Tents and Tabernacles
We want to learn from the stories of those exploring contemporary expressions of incarnational and contextualised mission.
John starts his gospel with a really strange set of images. He doesn’t talk about the birth of the Christ as a story of inn-keepers, shepherds and mangers. In fact, he doesn’t tell the story of birth at all. He talks about Jesus as light coming into the world and as the word of God being made known, but perhaps the most interesting metaphor he uses is that of tabernacle.
The Word became flesh and he [TABERNACLED] among us. We have seen his glory, the glory of the one and only Son, who came from the Father, full of grace and truth. John1v14 (NIV with direct translation of σκηνόω/skenoo)
It’s a weird idea for John to use. He verbifies a noun and not just any noun but a really specific image of the Hebrew people. John is saying to those that hear that Jesus’ journey into flesh is like taking on the form of this ancient tent that is so central to the people of God’s story.
But what’s this got to do with pioneering? Why have the white canvas of a tent as one of the images behind White Canvas Collective? To put it simply, many pioneers are taking their lead from this aspect of Jesus’ character. They are choosing to live incarnationally in their communities, neighborhoods and work-places. They are choosing to not stay far off but to embrace the neighbourhoods and networks they love. They are choosing to become part of their contexts, part of the day to day lives of the world around them. They are choosing to not dip in and out of communities but to take on the form of a tabernacle. To be present in their locations and to point towards the glory of God. They are taking seriously Paul’s teaching to the church in Ephesus and asking questions around what it means to be made into a holy temple (Ephesians 2:19-22.)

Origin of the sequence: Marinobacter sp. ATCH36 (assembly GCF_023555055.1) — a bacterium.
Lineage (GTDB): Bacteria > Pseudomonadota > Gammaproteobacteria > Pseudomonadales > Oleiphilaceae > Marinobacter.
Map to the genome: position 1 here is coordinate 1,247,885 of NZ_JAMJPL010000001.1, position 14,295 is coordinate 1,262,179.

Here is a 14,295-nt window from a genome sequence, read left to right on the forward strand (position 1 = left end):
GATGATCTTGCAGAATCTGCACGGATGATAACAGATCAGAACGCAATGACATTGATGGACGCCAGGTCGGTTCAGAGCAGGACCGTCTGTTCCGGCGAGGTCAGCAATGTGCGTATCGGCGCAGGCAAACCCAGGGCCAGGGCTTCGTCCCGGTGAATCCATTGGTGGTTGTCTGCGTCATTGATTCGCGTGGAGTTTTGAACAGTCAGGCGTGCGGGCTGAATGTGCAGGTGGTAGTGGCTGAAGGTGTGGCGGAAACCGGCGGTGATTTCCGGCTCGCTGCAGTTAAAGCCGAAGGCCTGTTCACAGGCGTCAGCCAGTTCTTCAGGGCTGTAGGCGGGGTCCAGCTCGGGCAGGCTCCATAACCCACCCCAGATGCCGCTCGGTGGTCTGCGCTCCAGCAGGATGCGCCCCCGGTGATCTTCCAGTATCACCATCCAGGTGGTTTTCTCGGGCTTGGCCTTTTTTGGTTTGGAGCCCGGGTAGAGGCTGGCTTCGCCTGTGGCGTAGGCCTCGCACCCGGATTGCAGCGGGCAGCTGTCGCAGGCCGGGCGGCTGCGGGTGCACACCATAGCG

The concept of the tabernacle stems from the story of Moses leading the Hebrews out of Egypt. It is the main image of the God who saves in the Hebrew story. It is the central motif of a God who cares about the Hebrews. As the Hebrews settle into their freedom God commands them to build a structure. He gives them extremely detailed blueprints to a moveable tabernacle.
But the story of the tabernacle starts even further back in Eden. The tabernacle is in fact a reinstatement of Eden. In Eden mankind could see the glory of God and God walked among them. God says to Moses, “Then let them make a sanctuary for me, and I will dwell among them.” (Exodus 25:8). The tabernacle is an image of Eden, an image of the place where God walked with humanity. God tells Moses that through the tabernacle God will dwell with mankind again.
And then John uses this term to describe the incarnation. God put on flesh and tabernacled among us. God came in human form so that he could dwell with us again. John starts his gospel with the assurance that God is not a far off deity. He is intimately entwined with our stories. He doesn’t stay far off. He comes close. He, to borrow Eugene Peterson’s words in the Message translation, moved into the neighbourhood.
The Word became flesh and blood, and moved into the neighborhood. We saw the glory with our own eyes, the one-of-a-kind glory, like Father, like Son, Generous inside and out, true from start to finish. John 1:14 (The Message)
Our primary posture as White Canvas Collective is that of listening. We want to give space for those who are pioneering incarnational forms of church to tell their stories. We listen so that we may learn from these stories.